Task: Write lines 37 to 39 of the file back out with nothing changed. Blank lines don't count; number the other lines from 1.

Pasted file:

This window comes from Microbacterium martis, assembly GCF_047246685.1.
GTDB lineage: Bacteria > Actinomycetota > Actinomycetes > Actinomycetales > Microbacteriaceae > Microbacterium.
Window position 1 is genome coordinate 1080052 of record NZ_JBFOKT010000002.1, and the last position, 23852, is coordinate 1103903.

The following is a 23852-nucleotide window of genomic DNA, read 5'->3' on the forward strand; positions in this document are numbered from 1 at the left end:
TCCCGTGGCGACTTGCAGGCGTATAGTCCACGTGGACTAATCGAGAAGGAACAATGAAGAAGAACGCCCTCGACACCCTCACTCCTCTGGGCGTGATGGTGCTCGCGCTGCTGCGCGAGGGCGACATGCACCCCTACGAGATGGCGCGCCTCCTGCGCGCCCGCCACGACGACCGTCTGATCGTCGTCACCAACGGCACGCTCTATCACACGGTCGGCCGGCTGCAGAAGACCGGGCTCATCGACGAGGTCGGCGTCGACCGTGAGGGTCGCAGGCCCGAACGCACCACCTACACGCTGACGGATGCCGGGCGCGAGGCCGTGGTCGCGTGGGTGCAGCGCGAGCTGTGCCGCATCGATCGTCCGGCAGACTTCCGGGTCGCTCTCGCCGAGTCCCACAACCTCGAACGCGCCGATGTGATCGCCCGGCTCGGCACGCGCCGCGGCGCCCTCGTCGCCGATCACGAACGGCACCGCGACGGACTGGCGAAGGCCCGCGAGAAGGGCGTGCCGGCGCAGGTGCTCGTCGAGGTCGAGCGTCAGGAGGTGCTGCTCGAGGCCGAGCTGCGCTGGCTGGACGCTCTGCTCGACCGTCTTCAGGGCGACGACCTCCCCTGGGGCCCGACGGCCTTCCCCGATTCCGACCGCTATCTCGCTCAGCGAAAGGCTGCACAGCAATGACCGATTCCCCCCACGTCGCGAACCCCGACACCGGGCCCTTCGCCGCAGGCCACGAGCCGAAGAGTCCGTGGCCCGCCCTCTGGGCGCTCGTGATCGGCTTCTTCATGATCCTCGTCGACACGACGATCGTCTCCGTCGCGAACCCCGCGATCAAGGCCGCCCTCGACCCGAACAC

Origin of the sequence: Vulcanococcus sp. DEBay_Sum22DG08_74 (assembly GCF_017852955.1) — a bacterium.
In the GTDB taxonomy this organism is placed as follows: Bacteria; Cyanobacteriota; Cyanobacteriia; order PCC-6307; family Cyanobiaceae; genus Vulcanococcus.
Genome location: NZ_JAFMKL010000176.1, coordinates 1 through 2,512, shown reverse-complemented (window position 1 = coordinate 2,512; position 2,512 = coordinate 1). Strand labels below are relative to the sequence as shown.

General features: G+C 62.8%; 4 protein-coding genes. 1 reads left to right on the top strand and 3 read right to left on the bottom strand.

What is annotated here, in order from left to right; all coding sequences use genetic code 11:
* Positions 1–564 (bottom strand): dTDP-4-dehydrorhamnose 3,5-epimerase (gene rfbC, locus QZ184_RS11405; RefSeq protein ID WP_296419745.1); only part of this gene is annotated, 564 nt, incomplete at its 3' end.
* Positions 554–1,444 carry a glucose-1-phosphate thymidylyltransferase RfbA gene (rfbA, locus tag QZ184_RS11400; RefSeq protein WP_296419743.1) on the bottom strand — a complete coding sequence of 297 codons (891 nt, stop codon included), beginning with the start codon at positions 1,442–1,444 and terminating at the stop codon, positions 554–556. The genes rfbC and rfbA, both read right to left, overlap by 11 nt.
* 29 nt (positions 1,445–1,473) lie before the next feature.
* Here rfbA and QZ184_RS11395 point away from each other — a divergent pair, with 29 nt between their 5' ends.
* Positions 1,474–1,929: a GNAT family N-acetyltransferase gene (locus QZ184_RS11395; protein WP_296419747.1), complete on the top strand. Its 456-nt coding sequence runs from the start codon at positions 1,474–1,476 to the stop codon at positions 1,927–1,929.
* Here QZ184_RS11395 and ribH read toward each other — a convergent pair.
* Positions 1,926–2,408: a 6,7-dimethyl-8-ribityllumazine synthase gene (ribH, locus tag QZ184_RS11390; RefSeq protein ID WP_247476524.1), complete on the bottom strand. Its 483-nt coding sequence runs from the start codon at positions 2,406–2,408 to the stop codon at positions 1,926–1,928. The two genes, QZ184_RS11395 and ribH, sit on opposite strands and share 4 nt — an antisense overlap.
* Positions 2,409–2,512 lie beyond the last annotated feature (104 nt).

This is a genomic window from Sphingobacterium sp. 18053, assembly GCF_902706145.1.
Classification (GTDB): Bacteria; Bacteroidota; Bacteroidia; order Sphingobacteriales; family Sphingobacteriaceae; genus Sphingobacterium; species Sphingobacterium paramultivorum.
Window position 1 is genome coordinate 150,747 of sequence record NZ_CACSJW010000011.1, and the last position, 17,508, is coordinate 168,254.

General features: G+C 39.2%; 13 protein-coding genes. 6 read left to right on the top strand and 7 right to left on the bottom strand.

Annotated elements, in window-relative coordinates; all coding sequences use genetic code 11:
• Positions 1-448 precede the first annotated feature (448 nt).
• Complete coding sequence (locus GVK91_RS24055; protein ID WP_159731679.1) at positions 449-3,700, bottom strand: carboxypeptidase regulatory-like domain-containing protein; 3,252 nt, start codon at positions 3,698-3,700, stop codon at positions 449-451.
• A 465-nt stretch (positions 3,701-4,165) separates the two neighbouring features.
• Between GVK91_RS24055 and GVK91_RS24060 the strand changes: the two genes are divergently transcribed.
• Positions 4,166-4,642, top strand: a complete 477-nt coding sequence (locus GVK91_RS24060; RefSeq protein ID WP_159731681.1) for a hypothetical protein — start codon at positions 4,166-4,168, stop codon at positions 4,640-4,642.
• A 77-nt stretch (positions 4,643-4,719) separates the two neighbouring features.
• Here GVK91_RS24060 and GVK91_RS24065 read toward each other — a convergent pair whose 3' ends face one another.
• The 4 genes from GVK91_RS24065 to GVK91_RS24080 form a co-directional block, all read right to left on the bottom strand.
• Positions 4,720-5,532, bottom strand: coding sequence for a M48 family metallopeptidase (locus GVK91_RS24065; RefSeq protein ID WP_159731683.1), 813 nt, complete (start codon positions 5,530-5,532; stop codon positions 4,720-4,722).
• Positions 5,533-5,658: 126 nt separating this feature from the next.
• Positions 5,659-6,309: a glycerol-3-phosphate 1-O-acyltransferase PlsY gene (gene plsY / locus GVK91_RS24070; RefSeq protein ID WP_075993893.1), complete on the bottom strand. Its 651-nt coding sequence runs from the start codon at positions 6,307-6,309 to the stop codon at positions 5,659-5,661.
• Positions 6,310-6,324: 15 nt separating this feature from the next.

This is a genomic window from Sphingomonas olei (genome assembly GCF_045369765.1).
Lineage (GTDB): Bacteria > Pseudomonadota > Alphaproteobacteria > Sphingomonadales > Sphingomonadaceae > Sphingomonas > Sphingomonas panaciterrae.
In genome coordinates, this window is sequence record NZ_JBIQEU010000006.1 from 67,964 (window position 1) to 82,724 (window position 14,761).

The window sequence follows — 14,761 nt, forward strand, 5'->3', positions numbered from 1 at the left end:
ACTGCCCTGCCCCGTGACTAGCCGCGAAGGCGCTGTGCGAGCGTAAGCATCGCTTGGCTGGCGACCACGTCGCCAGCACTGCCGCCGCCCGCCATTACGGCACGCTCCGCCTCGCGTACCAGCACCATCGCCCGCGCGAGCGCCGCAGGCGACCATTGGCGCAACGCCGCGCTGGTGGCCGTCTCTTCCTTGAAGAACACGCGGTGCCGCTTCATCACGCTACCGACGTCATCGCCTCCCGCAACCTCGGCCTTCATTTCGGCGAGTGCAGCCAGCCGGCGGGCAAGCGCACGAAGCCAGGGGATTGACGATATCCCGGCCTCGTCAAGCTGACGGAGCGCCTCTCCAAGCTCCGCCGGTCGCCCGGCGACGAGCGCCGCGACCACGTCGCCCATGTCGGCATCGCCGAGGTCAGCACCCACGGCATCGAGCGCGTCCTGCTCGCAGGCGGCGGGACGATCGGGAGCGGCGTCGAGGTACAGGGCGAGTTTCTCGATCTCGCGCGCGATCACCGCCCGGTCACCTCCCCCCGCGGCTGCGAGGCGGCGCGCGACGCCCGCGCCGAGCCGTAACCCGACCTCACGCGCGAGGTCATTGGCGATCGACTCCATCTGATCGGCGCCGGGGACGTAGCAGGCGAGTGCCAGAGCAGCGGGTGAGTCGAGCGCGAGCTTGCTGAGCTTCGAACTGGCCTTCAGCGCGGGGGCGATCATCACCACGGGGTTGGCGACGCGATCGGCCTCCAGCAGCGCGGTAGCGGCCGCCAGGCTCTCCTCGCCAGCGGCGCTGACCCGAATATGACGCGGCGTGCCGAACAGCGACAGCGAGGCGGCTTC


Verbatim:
Lineage (GTDB): Bacteria > Pseudomonadota > Alphaproteobacteria > Sphingomonadales > Sphingomonadaceae > Sphingomonas > Sphingomonas panaciterrae.
In genome coordinates, this window is sequence record NZ_JBIQEU010000006.1 from 67,964 (window position 1) to 82,724 (window position 14,761).

The window sequence follows — 14,761 nt, forward strand, 5'->3', positions numbered from 1 at the left end: